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My Review of the Graco 9.5 HVLP Pro Comp Sprayer

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Matt is a professional painter who owns and operates his own painting business, specializing in interior and exterior house painting.

My new Graco HVLP sprayer.

My new Graco HVLP sprayer.

Graco Finish Pro 9.5 HVLP Sprayer

I bought the Graco 9.5 HVLP sprayer for smaller fine finishing projects. Having used airless sprayers my whole painting career, it took me a while to get comfortable with the spray gun and its settings, but this sprayer produces a very nice finish when adjusted right. HVLP spraying lets you fine-tune your air and fluid flow to get that automotive-like finish.

This five-stage turbine sprayer is powerful enough to spray thicker coatings, but thinning is needed to lay on a smooth coat without orange peel. The water-based enamel I used with this sprayer is very thick and had to be thinned with water to get a fine finish. No thinning is needed when spraying lacquer and similar coatings with a thin viscosity.

The Pro Comp Model

The Pro Comp model, the pricier version of the 9.5 sprayers, includes both the plastic cup that holds one quart and a remote pressure pot that holds two quarts. This metal pressure pot allows you to use the spray gun without the cup connected to it, allowing the gun to fit easier inside tight spaces while spraying. All of the other features between the two models are exactly the same.

I bought the pricier 9.5 sprayer for the pressurized remote pot, but after using this setup, carrying around the heavy pot with the shoulder strap was uncomfortable and annoying. I soon swapped out the remote pot for the gun-mounted cup. Unless you would benefit from using a remote pot, I would go with the less expensive 9.5 model, and again, all of the other features between the two models are the same.

Graco Conversion Part Confusion

The Pro Comp model includes the remote pressure pot and the plastic cup you attach to the gun. My spray gun arrived equipped with a part that I soon discovered could only be used with the remote pot. Graco included a conversion part to allow the plastic cup to be connected to the gun, but removing the part already in the gun was very difficult.

After some frustration and fear of breaking the plastic below the part that would not unscrew, I was finally able to remove it with a small adjustable wrench and WD-40. Graco should make this part easier to unscrew from the gun. The manual I received also doesn't provide any information about these parts. With the conversion part screwed into the gun, I was able to connect the regular plastic cup to the gun.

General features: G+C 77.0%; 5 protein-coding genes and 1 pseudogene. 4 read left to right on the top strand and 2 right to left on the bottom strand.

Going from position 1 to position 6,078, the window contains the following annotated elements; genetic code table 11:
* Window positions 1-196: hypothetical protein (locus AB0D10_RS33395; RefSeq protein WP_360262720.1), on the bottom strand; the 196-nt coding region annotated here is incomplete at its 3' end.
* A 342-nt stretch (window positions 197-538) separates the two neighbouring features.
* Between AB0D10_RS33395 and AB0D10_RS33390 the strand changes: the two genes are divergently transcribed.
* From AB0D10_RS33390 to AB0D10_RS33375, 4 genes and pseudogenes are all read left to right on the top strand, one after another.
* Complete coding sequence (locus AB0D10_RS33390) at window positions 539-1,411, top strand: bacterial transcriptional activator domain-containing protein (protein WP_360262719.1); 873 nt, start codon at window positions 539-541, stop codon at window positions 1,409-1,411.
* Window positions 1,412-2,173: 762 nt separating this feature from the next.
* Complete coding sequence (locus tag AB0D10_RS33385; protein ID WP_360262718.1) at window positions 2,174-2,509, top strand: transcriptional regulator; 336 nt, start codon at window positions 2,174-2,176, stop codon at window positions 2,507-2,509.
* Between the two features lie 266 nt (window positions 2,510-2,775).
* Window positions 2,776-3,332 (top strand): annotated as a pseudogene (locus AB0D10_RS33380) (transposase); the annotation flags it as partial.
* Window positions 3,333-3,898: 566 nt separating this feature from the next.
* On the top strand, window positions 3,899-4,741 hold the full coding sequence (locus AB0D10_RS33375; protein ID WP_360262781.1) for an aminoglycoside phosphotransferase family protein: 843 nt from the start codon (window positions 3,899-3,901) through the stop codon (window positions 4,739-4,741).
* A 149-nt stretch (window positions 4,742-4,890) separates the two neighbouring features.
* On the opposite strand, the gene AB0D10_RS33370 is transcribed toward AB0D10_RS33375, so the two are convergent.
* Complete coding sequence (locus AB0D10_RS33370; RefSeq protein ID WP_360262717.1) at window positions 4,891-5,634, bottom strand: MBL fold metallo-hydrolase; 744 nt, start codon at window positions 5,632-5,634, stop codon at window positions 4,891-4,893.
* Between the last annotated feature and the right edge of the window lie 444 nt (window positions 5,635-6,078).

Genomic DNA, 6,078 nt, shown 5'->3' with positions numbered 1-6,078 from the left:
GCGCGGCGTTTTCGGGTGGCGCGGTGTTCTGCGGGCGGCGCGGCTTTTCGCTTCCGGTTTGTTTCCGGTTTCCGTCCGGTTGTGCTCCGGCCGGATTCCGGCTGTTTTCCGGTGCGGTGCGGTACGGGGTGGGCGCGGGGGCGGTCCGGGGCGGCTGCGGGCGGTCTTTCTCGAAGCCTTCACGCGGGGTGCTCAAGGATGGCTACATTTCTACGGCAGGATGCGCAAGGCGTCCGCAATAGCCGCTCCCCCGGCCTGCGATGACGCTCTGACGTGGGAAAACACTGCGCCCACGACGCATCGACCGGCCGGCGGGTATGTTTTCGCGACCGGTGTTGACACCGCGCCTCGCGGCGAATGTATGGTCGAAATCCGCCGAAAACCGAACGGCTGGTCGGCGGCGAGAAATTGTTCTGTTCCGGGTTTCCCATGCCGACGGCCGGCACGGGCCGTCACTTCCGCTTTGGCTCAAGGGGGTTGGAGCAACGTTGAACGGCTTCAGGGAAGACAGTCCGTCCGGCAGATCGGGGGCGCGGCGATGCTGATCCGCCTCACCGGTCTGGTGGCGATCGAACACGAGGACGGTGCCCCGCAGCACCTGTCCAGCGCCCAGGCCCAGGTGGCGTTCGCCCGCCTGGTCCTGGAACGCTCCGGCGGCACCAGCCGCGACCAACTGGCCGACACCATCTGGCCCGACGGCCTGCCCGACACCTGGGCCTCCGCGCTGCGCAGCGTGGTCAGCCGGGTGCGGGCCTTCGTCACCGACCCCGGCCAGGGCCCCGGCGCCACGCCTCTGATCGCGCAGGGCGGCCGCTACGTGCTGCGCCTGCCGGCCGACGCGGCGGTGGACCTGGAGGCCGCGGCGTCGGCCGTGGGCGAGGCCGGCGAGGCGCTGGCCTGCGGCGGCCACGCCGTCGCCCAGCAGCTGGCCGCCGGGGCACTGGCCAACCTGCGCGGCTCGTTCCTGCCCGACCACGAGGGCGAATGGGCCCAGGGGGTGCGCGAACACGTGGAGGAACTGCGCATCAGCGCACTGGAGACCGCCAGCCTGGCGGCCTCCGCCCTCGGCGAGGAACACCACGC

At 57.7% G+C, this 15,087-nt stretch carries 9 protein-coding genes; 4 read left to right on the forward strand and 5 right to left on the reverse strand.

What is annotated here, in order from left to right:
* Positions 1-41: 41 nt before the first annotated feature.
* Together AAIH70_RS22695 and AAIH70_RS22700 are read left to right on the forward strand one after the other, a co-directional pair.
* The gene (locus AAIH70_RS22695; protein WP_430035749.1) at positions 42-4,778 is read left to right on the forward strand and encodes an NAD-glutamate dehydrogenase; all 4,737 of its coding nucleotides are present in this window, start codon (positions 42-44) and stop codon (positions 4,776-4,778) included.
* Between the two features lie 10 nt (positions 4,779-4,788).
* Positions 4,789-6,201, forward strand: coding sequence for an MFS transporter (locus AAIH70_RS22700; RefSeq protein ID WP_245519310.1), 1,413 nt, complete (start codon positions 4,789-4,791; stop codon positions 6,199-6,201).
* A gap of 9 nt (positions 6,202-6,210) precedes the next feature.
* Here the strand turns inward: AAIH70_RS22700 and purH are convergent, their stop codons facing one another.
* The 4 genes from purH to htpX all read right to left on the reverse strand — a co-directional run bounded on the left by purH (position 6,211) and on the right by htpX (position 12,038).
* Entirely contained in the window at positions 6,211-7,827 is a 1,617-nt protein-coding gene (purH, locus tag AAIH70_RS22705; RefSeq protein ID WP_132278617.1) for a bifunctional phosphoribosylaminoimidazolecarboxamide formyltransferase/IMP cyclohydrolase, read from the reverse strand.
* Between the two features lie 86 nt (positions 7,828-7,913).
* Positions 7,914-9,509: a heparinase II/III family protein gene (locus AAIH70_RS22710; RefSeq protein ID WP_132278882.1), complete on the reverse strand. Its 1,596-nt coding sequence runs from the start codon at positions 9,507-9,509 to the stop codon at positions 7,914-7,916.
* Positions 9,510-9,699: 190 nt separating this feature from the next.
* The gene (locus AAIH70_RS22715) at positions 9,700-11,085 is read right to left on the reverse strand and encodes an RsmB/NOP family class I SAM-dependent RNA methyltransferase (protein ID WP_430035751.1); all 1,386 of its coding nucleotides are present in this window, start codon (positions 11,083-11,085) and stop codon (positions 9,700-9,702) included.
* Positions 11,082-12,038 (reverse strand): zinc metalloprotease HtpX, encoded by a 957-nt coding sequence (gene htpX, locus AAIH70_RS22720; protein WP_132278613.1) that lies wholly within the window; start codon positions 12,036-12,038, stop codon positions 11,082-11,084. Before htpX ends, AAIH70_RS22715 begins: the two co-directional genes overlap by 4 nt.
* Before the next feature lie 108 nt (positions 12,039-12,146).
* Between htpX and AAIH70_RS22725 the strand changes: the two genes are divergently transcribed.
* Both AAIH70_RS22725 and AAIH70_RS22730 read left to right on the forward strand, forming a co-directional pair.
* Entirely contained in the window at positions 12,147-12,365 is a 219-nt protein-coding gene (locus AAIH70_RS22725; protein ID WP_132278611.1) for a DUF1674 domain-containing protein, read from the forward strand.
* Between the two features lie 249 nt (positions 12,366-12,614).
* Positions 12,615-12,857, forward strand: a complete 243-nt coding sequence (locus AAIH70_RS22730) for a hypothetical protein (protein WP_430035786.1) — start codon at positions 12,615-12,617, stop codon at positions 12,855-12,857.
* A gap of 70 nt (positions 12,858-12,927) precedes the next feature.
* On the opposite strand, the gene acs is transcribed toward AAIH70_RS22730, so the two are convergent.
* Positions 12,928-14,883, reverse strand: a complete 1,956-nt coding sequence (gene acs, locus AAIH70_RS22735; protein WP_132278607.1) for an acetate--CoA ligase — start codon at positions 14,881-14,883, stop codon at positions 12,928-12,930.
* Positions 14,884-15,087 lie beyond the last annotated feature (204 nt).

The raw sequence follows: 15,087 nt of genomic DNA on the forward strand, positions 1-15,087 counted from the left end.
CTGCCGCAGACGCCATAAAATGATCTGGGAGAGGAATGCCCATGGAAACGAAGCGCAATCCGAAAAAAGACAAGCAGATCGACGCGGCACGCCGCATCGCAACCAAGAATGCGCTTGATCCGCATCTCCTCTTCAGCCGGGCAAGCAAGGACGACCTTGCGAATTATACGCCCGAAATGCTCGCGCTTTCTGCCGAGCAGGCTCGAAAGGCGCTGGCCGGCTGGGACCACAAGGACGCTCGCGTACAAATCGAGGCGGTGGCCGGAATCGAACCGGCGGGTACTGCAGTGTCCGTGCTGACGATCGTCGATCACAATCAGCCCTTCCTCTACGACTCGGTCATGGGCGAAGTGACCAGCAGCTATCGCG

The Graco Edge II Plus spray gun.

The Graco Edge II Plus spray gun.

The Edge II Plus fluid and air controls.

The Edge II Plus fluid and air controls.

Graco Edge 2 Plus HVLP Spray Gun Performance

Both versions of the Graco 9.5 HVLP sprayer include the Edge 2 Plus spray gun. Since this is the first HVLP gun I have ever owned and used, I don't have another HVLP gun to compare it to, but in terms of ergonomics, my airless spray guns are definitely lighter and more comfortable to work with. I spray painted hundreds of spindles on a three-story staircase using this sprayer and my hand was sore and blistered at the end of the day. I should have worn gloves. This sprayer is best suited for small projects, not high production work. Use an airless sprayer for large projects.

Fluid and airflow settings: The back of the spray gun features one control for fluid flow and another for airflow. Finding the right balance between the two takes a little patience and testing, but when dialed in right, the gun is capable of producing a very nice spray pattern without splatter or orange peel. Thinning your paint to the right viscosity is also critical to achieving a nice finish with this spray gun.

The airflow control knob on the Edge II Plus Gun is annoyingly too loose and occasionally moves out of place when bumped by your hand or another object. Graco could easily fix this problem by adding tension to the control knob so it stays in place during use. I had to keep checking the air control to make sure it hadn't been knocked out of place.

Staircase spindles I spray painted with my new Graco sprayer.

Staircase spindles I spray painted with my new Graco sprayer.

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Spray upside down at any angle: One of the key benefits of this spray gun is being able to spray paint at any angle, even upside down, without loss of paint flow. Similar to the handheld Graco sprayers, this HVLP gun uses the same plastic flex liner cups. These plastic cups are reusable and quite durable. I used the same flex liner cup for three separate spray painting projects without any problems, and that cup is still perfectly usable for the next project.